‘Brexit won’t change credit rules’, claims expert

Retailers shouldn’t shy away from offering finance options to customers, as it is still ‘business as usual’ for lenders, a consumer credit expert has revealed.

Peter Nicholson, a partner at Consumer Credit Solutions LLP, argued that while many may be worried about possible changes to consumer credit laws following the Brexit vote, the Consumer Credit Act is UK law. Although its legislation originated from the EU, it would require Parliament to overturn the rules.

“It basically means that legislative changes are very unlikely in the short to medium term, and retailers will continue to be bound by the rules around offering credit,” said Nicholson.

For those looking to offer finance options, Nicholson advised that retailers choose a lending partner with a clear track record of longevity, stability and lending experience in the home-improvement sector. He also stated that finding a lender that provides proven support for retailers, even when the market is uncertain, was also important.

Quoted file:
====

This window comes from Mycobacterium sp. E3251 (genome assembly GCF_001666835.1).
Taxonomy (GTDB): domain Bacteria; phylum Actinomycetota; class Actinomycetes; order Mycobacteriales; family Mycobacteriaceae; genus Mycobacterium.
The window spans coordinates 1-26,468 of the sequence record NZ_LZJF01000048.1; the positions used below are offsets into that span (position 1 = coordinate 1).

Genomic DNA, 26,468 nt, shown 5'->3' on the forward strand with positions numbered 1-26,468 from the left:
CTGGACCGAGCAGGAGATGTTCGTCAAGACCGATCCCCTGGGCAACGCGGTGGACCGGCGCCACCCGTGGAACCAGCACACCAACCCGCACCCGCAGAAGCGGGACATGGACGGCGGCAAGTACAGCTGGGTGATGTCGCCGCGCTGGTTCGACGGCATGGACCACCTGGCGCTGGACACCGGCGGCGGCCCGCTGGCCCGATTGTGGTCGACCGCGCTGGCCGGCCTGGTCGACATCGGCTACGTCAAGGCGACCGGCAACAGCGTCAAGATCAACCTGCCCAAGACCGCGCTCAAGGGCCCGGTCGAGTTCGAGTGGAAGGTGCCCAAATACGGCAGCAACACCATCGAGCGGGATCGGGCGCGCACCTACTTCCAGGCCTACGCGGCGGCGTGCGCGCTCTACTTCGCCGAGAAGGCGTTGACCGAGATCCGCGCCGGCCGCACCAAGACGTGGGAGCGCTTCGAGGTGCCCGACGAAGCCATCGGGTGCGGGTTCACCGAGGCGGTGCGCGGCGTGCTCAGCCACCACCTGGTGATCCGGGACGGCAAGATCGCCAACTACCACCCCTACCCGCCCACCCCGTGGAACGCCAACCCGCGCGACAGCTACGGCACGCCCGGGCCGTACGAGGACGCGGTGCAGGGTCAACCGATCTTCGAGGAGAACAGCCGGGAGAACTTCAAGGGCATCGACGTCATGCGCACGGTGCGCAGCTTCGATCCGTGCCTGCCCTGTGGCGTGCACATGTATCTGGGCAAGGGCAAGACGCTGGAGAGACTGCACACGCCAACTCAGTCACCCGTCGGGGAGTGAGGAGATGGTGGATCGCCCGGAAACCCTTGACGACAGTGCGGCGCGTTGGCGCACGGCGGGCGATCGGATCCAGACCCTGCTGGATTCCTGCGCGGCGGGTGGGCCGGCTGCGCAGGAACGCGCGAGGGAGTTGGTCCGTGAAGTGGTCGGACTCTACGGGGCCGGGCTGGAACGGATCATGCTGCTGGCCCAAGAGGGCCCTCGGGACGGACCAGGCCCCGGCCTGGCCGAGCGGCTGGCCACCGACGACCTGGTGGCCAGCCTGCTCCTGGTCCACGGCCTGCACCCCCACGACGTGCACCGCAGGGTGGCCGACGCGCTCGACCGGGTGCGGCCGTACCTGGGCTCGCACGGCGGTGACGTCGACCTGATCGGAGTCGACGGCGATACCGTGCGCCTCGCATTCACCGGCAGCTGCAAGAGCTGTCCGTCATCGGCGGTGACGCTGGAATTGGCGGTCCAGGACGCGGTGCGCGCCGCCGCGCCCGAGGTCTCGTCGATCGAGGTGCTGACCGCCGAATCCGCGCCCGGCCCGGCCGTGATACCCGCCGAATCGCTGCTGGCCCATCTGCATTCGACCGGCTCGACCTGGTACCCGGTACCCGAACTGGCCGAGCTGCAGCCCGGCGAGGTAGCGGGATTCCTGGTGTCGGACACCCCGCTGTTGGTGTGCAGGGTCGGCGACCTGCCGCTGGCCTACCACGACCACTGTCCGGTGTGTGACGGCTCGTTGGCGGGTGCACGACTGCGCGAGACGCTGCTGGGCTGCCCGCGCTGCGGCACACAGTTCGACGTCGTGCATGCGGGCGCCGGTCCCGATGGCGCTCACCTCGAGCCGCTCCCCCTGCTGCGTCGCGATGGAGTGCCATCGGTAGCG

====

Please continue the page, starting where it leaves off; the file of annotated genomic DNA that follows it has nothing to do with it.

Peter Nicholson
Peter Nicholson

Finance may even help retailers to grow their market share, as research from Hitachi Capital Consumer Finance has found that finance heavily influences the decision to purchase for 83% of customers. While 53% of consumers increase the amount they spend when purchasing on finance.

Nicholson argued that there was an assumption in the KBB sector that finance is only for the ‘low end’ of the market, but has claimed that some high-end consumers choose to buy on credit because of the protection it gives them under the Consumer Credit Act.

“Very few of our retailers operate on price, and many offer bespoke, handcrafted products. It’s a mistake to assume a customer who is reasonably well off is not interested in finance,” he explained.

“Finance is also a marketing message that’s effective all year round, and can differentiate a business from its competition. In an industry fond of offering double-digit discounts two or three times a year, it’s worth noting that subsidies can have considerably less impact on profit margins than sale prices. A well-structured credit strategy that’s worked into pricing models can have a considerable contribution to business growth and profit.”

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